Rob: The purveyors of “personal branding” get into some serious ethical issues.  If you’re working for a company, then why promote the company brand when should be promoting yours?  There are legal issues as well as the company hires you to further their interest, not your own.  Younger, entry level people are really buying into the idea of building a personal brand.  I predict that we’re going to see examples of career suicide resulting in the conflict of interest between personal and business brands.

Live at Confab2010

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A Launch is a Process, Not an Event

megaphoneThe following is an excerpt from the Amazon best seller, 42 Rules of Marketing.

One of the biggest challenges for marketers is “the launch.” Whether it is the initial company launch, the launch of a second-generation product, or a launch into a new market segment—the process is similar and the results are equally important.

“Launch” is one of those tricky marketing words. If you ask three people for a definition, you will get three different answers. I define launch as the beginning of an overall integrated marketing campaign. When a launch is planned as a stand-alone event—a big party with industry press, analysts and customers—you will usually see a spike in press coverage. That spike will generate awareness and demand, which leads to initial sales. But then it tends to flattens out.  This is when people start to second-guess their revenue forecasts. Sales starts to question whether Marketing is doing its job. Marketing starts to question why Sales can’t close the deals.

Every launch has a beginning, a middle, and an end. If planned well, one launch will lead right into the next. A launch can take many different forms. It can be a “big bang” or “crescendo” where activities lead up to or are triggered by a specific event. It can be more like “rolling thunder” where activities are happening over a period of time. The key here is that a launch is not an event. It is a series of related marketing activities focused around a single purpose—achieving your business objective.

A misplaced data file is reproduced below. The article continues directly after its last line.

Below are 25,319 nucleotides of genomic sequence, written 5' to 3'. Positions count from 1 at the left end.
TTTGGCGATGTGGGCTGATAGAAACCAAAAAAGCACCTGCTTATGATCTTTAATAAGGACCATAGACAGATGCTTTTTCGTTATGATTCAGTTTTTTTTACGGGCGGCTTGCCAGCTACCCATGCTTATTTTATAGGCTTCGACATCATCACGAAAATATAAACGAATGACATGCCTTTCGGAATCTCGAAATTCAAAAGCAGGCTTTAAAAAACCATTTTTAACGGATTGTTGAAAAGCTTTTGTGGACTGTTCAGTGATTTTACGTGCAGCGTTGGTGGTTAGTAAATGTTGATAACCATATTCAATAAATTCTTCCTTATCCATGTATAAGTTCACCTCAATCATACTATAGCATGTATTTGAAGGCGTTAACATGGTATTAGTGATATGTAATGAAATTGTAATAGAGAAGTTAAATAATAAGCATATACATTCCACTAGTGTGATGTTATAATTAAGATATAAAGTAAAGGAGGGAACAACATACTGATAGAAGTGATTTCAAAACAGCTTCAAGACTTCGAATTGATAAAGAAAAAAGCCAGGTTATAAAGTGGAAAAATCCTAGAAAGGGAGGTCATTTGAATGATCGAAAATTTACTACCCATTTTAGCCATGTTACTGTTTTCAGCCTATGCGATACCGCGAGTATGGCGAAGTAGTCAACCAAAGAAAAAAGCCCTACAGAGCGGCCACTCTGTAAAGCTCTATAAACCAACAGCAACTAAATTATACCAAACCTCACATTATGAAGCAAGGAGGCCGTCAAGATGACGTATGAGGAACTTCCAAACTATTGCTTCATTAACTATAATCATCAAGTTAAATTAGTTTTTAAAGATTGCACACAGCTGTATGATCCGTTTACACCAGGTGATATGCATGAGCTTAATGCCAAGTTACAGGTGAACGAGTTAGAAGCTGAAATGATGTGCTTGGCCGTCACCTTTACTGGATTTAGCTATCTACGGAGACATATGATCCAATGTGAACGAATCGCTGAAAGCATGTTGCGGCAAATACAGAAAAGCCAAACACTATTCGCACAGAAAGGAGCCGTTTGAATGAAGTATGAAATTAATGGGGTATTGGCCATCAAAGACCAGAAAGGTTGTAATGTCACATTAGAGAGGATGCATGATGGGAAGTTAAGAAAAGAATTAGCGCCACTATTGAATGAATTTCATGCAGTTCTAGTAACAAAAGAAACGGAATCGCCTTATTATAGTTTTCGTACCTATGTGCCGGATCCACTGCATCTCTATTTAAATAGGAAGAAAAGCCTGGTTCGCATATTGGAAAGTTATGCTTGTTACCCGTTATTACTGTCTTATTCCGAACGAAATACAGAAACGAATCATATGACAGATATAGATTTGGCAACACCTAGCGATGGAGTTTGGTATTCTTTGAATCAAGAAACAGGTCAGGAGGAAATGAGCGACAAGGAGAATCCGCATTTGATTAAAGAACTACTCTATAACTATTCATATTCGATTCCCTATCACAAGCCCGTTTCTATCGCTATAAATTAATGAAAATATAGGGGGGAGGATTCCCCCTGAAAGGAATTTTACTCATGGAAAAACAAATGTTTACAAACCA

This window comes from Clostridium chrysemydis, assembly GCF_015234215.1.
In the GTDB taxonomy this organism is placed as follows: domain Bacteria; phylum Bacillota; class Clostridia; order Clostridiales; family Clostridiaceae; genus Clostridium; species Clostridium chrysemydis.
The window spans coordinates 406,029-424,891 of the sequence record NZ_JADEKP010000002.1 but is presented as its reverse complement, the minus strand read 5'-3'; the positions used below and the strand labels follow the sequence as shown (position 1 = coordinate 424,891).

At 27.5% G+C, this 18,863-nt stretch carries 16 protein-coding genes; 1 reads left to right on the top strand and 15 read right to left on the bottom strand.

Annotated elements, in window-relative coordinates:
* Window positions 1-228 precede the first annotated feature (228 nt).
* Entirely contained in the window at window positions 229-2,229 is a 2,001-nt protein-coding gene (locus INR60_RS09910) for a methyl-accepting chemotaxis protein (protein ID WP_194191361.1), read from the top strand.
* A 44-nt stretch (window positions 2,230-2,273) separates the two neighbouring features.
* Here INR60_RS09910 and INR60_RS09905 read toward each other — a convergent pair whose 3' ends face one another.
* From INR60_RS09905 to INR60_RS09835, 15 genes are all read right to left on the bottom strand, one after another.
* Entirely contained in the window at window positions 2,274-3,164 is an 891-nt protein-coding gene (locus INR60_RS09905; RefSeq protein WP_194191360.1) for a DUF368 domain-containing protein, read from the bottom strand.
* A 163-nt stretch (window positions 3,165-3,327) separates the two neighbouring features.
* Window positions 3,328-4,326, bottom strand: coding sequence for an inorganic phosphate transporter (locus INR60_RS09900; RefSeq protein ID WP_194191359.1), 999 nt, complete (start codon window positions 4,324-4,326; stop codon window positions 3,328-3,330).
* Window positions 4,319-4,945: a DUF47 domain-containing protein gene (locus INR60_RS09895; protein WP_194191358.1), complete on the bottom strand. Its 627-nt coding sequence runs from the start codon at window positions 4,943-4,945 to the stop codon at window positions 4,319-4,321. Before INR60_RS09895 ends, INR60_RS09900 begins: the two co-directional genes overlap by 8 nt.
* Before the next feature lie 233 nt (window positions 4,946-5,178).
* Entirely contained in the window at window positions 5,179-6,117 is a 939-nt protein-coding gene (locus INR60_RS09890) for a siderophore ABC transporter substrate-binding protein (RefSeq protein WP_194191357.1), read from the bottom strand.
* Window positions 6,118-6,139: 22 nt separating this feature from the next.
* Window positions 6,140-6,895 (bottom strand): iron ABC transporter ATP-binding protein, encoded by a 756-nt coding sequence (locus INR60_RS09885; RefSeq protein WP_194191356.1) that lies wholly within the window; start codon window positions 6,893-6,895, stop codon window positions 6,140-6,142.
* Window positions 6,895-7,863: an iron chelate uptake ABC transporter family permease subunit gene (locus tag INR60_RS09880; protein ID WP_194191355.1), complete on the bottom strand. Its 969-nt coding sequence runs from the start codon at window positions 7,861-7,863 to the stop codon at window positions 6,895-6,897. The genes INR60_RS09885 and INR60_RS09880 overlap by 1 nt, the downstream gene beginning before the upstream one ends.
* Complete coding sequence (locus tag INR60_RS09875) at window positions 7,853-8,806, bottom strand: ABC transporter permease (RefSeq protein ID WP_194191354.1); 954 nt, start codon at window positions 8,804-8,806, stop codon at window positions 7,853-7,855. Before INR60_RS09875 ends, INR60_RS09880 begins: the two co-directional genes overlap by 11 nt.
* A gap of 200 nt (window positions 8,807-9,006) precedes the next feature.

Planning your launch so that each activity is integrated with the next takes teamwork, organization and patience. I like to start by picking a launch date—you have to start somewhere. Remember the launch isn’t an event, but it is always helpful to have a deadline.  The date can be tied to an industry event, a holiday or season, or basic product availability.

Once you have your deadline, the launch date, you can begin to develop a launch plan by working backwards. List all the activities you have planned for the launch. Identify the dependencies. For example, you need creative content from the landing page to include in the email campaign; you need the messaging before you create the datasheet; you need a customer testimonial for the website and the sales presentation. Based on the timing of each activity, create a timeline of when each item is due, and who is responsible for getting it done.

Your plan should have three main sections. First, activities leading up to the launch date like developing the messaging, creating the webpage, sales presentation and datasheet. Second, specific activities that occur on the day of the launch like when and how the website goes live, the email campaign begins, the press release is issued. Finally, activities to continue the excitement like feature articles, customer webinars, sales contests, email and viral campaigns.

Steve Larsen, CEO of Krugle, used participation in the DEMO conference as one element of his plan to launch Krugle in 2006. Larsen’s goal for DEMO was to get 1–2,000 users signed-up for the beta product. Three days after the conference, Krugle has signed up 35,000 users. The follow-up communications became a critical element in Krugle’s marketing plan. The event was only the beginning. The real work had just started.

Your launch plan doesn’t have to be complicated. It does need to be a living launch plan. Things have a way of changing. You need to be able to adjust quickly as you learn more, and identify the impact of changes on other activities. Having everything written down helps you identify the impact of changes across all elements of the launch.

It also helps minimize the “oops” factor—that tiny little detail that falls through the cracks, and that your boss and colleagues will remind you about for years to come.